The rationalist's dilemma


  • Vanessa Morlock University of Konstanz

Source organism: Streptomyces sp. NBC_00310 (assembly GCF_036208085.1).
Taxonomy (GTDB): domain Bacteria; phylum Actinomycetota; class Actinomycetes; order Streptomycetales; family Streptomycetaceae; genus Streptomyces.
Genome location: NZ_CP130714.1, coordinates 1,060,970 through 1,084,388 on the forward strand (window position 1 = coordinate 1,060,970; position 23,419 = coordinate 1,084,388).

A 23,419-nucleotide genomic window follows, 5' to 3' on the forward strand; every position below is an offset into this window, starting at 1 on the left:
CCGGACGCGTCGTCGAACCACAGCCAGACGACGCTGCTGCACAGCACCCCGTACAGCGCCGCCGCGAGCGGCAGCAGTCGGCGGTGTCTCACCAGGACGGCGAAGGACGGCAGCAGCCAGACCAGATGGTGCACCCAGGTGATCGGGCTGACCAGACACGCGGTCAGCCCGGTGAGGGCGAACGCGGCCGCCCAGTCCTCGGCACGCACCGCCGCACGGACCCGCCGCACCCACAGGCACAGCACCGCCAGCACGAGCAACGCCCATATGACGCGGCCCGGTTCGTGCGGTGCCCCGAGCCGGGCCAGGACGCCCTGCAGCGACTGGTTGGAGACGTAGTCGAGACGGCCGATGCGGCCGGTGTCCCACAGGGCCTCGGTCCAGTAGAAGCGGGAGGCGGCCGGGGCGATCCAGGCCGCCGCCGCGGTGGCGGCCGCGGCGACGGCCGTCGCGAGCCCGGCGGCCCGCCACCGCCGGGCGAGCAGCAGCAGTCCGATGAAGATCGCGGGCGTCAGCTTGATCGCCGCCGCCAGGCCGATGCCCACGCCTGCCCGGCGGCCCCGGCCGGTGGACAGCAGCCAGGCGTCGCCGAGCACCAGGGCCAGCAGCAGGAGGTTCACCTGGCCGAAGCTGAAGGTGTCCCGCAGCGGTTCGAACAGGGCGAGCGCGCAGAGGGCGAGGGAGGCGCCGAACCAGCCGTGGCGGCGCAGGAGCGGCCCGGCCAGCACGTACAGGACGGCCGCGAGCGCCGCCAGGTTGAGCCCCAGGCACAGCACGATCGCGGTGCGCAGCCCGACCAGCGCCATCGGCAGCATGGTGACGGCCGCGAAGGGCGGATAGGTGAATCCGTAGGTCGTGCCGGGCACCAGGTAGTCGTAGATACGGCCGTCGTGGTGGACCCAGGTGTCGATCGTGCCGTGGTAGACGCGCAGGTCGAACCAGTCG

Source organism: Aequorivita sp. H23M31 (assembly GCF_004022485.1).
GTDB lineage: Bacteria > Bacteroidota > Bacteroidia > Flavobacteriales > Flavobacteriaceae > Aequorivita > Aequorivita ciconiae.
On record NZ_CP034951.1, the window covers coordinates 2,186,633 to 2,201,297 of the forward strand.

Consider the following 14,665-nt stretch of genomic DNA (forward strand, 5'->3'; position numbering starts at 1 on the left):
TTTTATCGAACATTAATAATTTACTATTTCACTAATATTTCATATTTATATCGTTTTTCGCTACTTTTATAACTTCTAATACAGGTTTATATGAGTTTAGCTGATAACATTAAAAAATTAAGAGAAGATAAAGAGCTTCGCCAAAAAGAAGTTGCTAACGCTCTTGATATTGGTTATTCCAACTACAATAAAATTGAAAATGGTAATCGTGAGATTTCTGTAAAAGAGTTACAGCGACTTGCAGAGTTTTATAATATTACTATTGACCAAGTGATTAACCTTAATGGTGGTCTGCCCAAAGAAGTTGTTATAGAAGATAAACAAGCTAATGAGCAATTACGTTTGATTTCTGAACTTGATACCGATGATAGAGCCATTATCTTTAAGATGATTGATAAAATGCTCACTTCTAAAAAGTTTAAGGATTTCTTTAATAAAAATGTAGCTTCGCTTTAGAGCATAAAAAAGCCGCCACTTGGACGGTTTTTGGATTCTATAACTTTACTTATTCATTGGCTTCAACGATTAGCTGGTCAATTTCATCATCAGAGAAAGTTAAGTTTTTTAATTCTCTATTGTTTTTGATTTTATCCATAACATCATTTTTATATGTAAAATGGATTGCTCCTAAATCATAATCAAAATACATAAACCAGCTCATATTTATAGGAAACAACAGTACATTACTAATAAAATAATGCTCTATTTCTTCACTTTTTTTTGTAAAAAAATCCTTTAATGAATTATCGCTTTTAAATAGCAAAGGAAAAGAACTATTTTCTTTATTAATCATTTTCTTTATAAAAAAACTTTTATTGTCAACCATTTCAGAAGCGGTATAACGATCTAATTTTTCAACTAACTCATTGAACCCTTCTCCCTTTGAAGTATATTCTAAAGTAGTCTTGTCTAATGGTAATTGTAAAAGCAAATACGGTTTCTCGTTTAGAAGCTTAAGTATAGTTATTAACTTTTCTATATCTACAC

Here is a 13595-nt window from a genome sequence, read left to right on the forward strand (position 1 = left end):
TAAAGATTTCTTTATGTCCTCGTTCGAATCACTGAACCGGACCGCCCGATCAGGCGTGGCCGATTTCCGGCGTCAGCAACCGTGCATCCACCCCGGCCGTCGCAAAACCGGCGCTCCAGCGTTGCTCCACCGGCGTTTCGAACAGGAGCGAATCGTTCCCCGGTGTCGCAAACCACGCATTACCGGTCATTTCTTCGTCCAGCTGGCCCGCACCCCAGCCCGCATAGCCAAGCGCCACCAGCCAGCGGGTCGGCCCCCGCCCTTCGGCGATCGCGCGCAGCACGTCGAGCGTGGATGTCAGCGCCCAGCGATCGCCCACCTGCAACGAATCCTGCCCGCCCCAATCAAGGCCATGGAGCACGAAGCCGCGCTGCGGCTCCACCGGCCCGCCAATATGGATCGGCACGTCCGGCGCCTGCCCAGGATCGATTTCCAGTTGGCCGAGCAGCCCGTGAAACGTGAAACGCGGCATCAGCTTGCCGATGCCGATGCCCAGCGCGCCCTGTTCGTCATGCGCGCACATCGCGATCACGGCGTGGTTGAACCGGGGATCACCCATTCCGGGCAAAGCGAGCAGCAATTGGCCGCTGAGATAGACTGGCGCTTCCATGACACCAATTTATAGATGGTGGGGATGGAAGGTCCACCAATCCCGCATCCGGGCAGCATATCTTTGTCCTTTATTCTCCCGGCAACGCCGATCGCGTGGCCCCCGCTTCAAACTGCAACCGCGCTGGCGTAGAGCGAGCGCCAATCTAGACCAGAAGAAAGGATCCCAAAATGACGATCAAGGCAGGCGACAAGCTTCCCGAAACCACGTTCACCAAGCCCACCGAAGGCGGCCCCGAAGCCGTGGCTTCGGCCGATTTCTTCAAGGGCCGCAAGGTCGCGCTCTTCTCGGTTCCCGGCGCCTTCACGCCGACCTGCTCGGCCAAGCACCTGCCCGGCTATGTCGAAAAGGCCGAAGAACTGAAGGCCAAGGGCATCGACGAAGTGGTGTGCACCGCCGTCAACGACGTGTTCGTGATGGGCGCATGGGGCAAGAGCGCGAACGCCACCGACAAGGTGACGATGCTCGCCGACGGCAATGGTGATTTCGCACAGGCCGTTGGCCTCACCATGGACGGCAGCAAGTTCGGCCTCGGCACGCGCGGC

In his book In Defense of Pure Reason Laurence BonJour proposed an account of a priori justification which essentially refers to so-called rational insights. Unfortunately, the reader is not equipped with a substantial answer to the question what such rational insights exactly are. And moreover, he is told that this is not an in any way decisive shortcoming of BonJour’s account of a priori justification — at least not a shortcoming which should motivate us to abandon his account. In order to support this thesis, BonJour refers to an analogy between the case of rational insights and the case of consciousness. He points out that we would not give up the use of the notion of consciousness, in spite of the fact that today there is still no satisfying answer to the question what consciousness exactly is. I will argue that the analogy BonJour refers to is in fact a persuasive one and can help him as well as other proponents of the rational-insight account to deal with some prominent objections. But taking the analogy seriously does consequently mean to undermine a favourite rationalist’s thesis: the autonomy claim. I conclude that the rationalist is confronted with a dilemma; he simply cannot have it both ways.